membranes, sometimes arranged in an uniform manner, sometimes bent in
various directions. As neither their position nor functions have any
thing in common, we cannot give them a denomination derived from their
forms. We may designate these substances by the name of membranous
fibro-cartilages. Besides it is not only in its form, but also in its
nature, that this class differs from the others, as we shall see.

In the second class are ranked the inter-articular substances, which
occupy the interstices of the moveable articulations, whether they
are in part loose in the cavity, like those of the knee, of the lower
jaw, &c. and go in different directions according to the motions, or
whether, like that of the body of the vertebræ, they are fixed in a
solid, though moveable manner, on the osseous surfaces. These organs
are in general thicker than the preceding, very various in their form,
representing commonly a kind of laminæ, sometimes perforated through
the middle in the articular cavities, arranged in very thick fasciæ,
and formed like the body of the vertebræ in the vertebral column. We
may designate them under the name of articular fibro-cartilages.

I refer to the third class certain portions of the periosteum in which
the nature of this membrane is entirely changed, becomes penetrated
with gelatine and exhibits an aspect at first analogous to that of
the cartilages, but in which it is easy however to distinguish the
fibrous texture. These portions are found in the tendinous sheaths, in
which they facilitate the sliding of the tendons, and defend the bones
from their impression. They may be called the fibro-cartilages of the
tendinous sheaths.

These three classes of fibro-cartilages, though very analogous, have
not exactly the same structure, the same vital properties, nor the
same life; so that the system they form is not as homogeneous in its
different divisions, as the osseous, animal muscular systems, &c.



I. _Texture peculiar to the Organization of the Fibro-Cartilaginous

The texture peculiar to the organization of the fibro-cartilaginous
system is composed, as its name indicates, of a fibrous substance, more
than of a true cartilage.

The fibrous substance is as the base of the organ. We distinguish this
base very plainly in the fibro-cartilages of the tendinous grooves and
of the articulations, in those especially of the body of the vertebræ;
it is much less apparent in the membranous fibro-cartilages. Its
fibres are sometimes interlaced, sometimes parallel. In general its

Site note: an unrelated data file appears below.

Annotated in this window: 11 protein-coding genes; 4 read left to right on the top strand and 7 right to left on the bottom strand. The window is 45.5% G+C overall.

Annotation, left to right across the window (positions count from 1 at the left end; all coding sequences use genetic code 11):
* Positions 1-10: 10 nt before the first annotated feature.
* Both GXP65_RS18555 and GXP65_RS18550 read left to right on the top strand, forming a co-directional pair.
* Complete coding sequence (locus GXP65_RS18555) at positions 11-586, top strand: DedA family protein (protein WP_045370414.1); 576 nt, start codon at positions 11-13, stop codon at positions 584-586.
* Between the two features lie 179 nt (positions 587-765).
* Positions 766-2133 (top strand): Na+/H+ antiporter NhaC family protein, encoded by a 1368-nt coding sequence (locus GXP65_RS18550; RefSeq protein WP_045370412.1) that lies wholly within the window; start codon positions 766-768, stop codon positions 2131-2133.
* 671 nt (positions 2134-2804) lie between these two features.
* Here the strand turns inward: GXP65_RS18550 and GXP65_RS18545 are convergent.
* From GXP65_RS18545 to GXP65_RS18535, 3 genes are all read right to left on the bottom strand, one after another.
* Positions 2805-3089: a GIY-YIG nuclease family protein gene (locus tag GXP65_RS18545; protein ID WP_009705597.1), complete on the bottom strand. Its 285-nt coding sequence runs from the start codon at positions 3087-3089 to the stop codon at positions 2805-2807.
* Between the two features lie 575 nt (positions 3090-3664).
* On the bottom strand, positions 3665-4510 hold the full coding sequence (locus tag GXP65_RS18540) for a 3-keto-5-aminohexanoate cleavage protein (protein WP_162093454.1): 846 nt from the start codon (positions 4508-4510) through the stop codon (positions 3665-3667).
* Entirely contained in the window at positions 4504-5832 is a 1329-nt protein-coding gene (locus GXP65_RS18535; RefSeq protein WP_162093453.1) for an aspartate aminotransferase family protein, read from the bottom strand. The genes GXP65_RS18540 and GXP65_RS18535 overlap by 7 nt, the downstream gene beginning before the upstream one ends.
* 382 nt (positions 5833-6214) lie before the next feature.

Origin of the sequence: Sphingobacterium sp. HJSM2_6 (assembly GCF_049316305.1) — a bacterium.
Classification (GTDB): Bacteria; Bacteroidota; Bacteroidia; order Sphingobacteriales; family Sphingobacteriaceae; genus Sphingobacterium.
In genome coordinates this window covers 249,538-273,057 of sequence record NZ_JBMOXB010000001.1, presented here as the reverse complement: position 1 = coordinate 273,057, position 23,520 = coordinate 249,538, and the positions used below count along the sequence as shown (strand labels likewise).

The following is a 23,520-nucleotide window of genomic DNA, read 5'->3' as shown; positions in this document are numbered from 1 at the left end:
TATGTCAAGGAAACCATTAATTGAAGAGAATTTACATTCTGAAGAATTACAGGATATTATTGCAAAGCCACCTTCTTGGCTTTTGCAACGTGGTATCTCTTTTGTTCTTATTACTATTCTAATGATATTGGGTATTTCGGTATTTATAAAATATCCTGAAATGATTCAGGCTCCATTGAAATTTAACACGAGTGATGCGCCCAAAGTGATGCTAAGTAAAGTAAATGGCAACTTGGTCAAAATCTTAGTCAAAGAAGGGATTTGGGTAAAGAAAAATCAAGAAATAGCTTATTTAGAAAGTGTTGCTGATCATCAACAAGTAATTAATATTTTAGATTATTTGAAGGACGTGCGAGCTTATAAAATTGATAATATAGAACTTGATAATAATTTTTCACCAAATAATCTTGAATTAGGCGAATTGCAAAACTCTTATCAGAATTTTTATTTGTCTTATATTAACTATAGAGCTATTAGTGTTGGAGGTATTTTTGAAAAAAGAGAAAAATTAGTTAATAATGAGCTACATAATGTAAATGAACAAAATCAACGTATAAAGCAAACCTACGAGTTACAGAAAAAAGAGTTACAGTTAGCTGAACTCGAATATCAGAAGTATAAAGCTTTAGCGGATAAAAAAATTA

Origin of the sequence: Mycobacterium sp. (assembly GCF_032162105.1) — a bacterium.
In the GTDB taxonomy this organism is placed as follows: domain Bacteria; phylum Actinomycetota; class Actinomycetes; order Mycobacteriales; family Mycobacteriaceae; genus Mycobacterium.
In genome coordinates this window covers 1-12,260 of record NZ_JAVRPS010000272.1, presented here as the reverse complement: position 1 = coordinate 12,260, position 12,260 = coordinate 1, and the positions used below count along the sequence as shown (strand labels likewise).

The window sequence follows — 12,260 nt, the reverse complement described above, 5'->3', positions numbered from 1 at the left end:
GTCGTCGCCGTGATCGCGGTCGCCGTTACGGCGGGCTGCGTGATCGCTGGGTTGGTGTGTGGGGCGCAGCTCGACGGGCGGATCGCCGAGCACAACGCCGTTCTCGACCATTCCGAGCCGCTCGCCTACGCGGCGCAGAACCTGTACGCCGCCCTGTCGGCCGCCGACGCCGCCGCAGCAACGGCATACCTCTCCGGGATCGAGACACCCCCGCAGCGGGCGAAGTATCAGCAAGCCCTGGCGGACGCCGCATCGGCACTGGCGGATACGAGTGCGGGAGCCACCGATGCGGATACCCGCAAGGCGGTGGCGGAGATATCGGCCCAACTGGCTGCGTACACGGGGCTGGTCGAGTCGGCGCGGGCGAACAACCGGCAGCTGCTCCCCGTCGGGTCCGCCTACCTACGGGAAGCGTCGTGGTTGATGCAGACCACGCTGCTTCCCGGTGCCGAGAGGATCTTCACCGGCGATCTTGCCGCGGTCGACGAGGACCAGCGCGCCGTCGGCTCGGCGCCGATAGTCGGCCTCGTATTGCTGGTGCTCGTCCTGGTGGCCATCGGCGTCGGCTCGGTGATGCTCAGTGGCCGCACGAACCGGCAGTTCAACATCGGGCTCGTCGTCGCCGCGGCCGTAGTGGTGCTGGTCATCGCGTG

nature is exactly the same as in the fibrous system, hard, resisting,
dense and compact, hence the very great force which the organs of
this system have; hence, 1st, the solidity with which the vertebræ
are kept together; 2d, the difficulty of rupturing, or tearing the
fibro-cartilages of the knee, the jaw, the clavicle, &c.; 3d, the
resistance which that of the radius makes to the inferior luxations of
this bone, luxations which in the forced pronations of this bone have
great tendency to take place, and which cannot without the rupture of
this fibro-cartilage. I have seen an example of a similar displacement
not reduced; the fibro-cartilage was entirely gone; 4th, by bending
the true cartilages they break nearly like a radish; these organs
on the contrary bend in all directions, and resist the agents that
stretch them; 5th, we see men imprudently raise children by their
ears, the fibro-cartilages of which easily support the weight of the
whole body. I am persuaded that those of the nose would do the same.
6th. We know that in the aneurisms of the pectoral or the abdominal
aorta, the bodies even of the vertebræ are much more quickly worn, and
consequently resist less than the substances which unite them.

The cartilaginous portion appears to be interposed between the fibres,
the interstices of which it fills. It is very evident especially in
the articular fibro-cartilages and in those of the grooves; it is
from it that they borrow the white colour that characterizes them,
the inorganic appearance that a section of them exhibits in many
places, and the elasticity which they have. Subjected to ebullition,
the articular fibro-cartilages, like those of the tendinous grooves,
become yellow, transparent, melt into gelatine, though with much more
difficulty than the true cartilages.

As to the membranous fibro-cartilages of the ear, the nose, the
trachea, the epiglottis and the eye-lids, their composition appears to
be very different. The action of boiling water does not reduce them to